LOWELL, Mass. — From breakdancing to wood carving to fried dough demonstrations (with free samples), the annual Lowell Folk Festival celebrates traditions from around the globe. “Everyone has their own path and their own way of contributing to the world and mine is art and I think this is a good way,” says Thomas Matsuda of Conway, who was carving an Amida Buddha from wood yesterday. The free festival continues through July 28.
“I can have [decoy] scoters out and long-tailed ducks and eiders will fly right by,” says hunter and wood carver Bob Brophy of Essex, who was adding glass eyes to the head of a female white-winged scoter duck decoy. “Birds of a feather.” (Greg Cook)
“I just picked it up at home, seeing people cooking,” says Garrison Pollard of Holyoke, who was cooking up Southern-style hushpuppies with his daughter Lilly Morales in the fried dough demonstration tent. (Samples were free.) “I see something I wanted, I cook it. When I started, I didn’t have no recipe.” (Greg Cook)
“I saw [a carousel horse] at the state Augusta show and it won best in show. Thirteen-year-old me decided to have big ambitions and do it,” says Ellyzabeth Bencivenga of Limestone, Maine, who has been carving her full-sized carousel horse for three years now. She says the project has taught her “patience.” (Greg Cook)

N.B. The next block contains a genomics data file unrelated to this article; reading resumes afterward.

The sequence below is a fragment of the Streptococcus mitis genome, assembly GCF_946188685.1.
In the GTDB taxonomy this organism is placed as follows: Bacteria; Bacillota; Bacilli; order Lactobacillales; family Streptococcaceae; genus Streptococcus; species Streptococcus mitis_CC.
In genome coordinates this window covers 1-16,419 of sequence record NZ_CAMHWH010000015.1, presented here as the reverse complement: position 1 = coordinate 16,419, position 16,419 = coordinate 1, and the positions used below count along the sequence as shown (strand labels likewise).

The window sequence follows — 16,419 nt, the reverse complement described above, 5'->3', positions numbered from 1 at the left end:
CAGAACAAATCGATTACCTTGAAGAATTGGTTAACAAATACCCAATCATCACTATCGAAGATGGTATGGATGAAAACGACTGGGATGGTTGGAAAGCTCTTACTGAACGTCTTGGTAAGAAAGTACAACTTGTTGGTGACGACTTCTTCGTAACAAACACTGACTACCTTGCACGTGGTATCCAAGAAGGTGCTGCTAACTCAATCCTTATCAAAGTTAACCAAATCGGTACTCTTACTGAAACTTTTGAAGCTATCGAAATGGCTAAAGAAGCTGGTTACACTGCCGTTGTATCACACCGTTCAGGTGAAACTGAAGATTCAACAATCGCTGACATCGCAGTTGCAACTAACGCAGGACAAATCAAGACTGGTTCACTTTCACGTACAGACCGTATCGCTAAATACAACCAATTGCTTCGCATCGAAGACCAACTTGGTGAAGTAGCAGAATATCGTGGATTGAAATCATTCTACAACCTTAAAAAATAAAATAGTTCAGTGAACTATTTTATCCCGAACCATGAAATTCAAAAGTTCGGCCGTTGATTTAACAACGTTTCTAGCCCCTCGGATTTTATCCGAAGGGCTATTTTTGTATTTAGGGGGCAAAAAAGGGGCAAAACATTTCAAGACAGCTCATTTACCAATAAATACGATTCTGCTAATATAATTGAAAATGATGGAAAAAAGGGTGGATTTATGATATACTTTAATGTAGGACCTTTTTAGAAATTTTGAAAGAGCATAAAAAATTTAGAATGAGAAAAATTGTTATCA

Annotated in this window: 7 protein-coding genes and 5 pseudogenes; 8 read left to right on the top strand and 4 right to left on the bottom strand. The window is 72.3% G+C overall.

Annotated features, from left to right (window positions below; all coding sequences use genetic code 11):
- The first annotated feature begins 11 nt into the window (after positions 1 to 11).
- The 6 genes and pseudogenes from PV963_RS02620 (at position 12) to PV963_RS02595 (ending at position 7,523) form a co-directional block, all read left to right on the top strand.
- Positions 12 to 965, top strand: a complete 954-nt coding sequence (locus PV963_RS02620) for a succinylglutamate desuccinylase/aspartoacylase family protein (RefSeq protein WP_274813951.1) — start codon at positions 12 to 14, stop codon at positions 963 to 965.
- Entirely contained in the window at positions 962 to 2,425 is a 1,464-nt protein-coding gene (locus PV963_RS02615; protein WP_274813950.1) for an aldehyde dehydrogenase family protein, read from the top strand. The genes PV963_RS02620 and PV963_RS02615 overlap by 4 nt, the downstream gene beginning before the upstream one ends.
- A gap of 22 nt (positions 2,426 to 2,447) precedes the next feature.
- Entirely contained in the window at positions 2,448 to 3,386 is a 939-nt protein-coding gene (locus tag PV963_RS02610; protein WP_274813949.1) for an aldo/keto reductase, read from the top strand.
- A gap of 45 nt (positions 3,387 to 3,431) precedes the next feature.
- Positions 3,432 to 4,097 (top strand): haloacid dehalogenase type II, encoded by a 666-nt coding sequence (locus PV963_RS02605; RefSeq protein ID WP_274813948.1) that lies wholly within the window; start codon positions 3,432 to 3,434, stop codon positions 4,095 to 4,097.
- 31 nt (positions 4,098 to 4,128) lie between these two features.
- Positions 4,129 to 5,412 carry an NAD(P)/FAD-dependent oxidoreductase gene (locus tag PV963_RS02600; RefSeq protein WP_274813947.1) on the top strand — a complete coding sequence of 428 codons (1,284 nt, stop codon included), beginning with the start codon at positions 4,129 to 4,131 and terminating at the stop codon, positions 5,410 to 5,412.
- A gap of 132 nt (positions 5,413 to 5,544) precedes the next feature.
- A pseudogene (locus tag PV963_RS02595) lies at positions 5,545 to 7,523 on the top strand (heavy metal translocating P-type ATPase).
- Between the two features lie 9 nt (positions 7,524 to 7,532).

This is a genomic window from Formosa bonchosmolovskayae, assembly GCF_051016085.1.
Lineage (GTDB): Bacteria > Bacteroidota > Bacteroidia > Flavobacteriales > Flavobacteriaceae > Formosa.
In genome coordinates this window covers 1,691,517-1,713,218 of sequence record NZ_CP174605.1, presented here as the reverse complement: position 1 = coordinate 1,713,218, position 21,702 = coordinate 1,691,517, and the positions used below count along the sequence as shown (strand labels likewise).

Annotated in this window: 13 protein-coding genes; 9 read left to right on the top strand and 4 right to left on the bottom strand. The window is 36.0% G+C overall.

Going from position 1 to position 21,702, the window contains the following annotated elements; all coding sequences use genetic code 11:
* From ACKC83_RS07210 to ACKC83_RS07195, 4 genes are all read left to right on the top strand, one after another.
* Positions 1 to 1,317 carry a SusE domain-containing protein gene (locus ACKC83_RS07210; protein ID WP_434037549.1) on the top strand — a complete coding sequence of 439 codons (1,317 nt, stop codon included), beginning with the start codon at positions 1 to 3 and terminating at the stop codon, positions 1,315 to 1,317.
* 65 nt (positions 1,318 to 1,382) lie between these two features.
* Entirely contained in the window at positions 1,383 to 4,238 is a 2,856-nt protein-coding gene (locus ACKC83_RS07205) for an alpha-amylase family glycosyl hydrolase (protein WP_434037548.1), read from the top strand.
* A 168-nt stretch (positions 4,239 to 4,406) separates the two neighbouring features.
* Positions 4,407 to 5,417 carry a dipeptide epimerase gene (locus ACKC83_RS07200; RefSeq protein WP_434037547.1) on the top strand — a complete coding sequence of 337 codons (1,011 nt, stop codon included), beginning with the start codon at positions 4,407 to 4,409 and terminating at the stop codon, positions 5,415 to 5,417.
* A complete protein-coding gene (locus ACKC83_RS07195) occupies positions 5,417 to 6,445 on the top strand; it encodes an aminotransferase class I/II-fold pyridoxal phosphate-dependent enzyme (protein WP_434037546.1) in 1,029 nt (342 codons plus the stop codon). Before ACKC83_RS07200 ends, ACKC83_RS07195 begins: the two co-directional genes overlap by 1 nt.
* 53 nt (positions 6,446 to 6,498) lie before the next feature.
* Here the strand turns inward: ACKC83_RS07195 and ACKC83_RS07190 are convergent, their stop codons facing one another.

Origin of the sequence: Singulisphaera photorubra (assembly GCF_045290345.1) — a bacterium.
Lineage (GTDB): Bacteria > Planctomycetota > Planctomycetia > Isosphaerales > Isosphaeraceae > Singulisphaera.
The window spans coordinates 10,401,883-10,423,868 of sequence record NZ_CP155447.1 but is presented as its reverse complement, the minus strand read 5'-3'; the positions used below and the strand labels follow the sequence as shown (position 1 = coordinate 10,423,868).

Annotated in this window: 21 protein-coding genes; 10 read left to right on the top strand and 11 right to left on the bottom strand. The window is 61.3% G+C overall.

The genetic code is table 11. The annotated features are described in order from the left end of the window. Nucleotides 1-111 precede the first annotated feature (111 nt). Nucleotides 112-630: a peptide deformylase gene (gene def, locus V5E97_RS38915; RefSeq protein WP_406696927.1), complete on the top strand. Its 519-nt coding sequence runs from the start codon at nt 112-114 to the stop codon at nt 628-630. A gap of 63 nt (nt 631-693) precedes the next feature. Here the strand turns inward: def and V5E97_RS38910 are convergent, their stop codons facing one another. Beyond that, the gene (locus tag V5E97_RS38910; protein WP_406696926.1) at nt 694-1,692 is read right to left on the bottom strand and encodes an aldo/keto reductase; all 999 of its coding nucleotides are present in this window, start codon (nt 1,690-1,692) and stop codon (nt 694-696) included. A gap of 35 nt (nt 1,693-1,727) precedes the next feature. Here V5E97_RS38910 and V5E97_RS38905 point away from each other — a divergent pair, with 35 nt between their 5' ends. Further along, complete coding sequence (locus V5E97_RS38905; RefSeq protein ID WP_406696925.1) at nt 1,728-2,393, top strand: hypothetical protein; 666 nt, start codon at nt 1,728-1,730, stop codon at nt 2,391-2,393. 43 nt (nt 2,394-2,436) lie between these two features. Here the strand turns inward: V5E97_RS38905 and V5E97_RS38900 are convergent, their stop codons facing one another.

“I’m an artist and I have a Japanese background. I became interested in Buddhism and I was very interested in social change and the peace movement. I traveled to Japan and met a Buddhist sculptor and all those ideas came together,” says Thomas Matsuda of Conway, who was carving an Amida Buddha from wood. “I feel Buddhism is very peaceful and nonviolent. And bringing, not necessarily religion, but spirituality is important in our time. Not necessarily promoting Buddhism, but reverence and respect and compassion is what the world needs more of.” (Greg Cook)
“In Cambodia, they call this shape the lotis flower shape,” says Yary Livon of Lowell, who was molding white clay into Khmer architectural decorations. “It looks like vines when they grow.” (Greg Cook)
The West African Highlife Band plays. (Greg Cook)
Couples dance in the Dutton Street Pavilion as Jesse Lége and Joel Savoy play Cajun tunes. (Greg Cook)
Pedro Alvarez of Boston competes in the “Battle of Lowell” breakdancing competition. (Greg Cook)
Alfred Hibbert (aka Flo) of Dorchester competes in the “Battle of Lowell” breakdancing competition. (Greg Cook)
Ruben Arroco of Lowell, who carves watermelon into fabulous floral designs, hands out fruit. (Greg Cook)
Jesse Lége and Joel Savoy play Cajun tunes. (Greg Cook)
Welcome to the ARTery. The ARTery offers the best of Art news, reviews and features in sounds, words, sights, stages, screens and experiences in and of Boston. The ARTery, presented by WBUR, Boston’s NPR News Station, is powered by critic-at-large Ed Siegel and reporter and critic Greg Cook.